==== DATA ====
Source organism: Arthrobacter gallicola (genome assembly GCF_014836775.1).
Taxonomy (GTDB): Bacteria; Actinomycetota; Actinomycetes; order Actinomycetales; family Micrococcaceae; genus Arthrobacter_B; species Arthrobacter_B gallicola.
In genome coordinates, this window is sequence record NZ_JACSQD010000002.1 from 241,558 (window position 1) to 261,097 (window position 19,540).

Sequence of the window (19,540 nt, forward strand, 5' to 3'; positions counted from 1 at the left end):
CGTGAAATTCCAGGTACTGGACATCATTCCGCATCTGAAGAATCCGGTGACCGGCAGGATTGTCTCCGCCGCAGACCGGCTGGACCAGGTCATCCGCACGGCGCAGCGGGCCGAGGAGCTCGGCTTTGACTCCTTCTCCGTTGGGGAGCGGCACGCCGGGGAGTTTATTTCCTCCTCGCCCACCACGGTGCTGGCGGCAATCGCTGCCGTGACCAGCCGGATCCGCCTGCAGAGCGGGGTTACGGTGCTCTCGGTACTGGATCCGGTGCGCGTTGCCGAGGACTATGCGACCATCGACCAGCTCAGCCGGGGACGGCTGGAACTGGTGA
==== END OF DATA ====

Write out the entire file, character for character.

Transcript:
Source organism: Arthrobacter gallicola (genome assembly GCF_014836775.1).
Taxonomy (GTDB): Bacteria; Actinomycetota; Actinomycetes; order Actinomycetales; family Micrococcaceae; genus Arthrobacter_B; species Arthrobacter_B gallicola.
In genome coordinates, this window is sequence record NZ_JACSQD010000002.1 from 241,558 (window position 1) to 261,097 (window position 19,540).

Sequence of the window (19,540 nt, forward strand, 5' to 3'; positions counted from 1 at the left end):
CGTGAAATTCCAGGTACTGGACATCATTCCGCATCTGAAGAATCCGGTGACCGGCAGGATTGTCTCCGCCGCAGACCGGCTGGACCAGGTCATCCGCACGGCGCAGCGGGCCGAGGAGCTCGGCTTTGACTCCTTCTCCGTTGGGGAGCGGCACGCCGGGGAGTTTATTTCCTCCTCGCCCACCACGGTGCTGGCGGCAATCGCTGCCGTGACCAGCCGGATCCGCCTGCAGAGCGGGGTTACGGTGCTCTCGGTACTGGATCCGGTGCGCGTTGCCGAGGACTATGCGACCATCGACCAGCTCAGCCGGGGACGGCTGGAACTGGTGA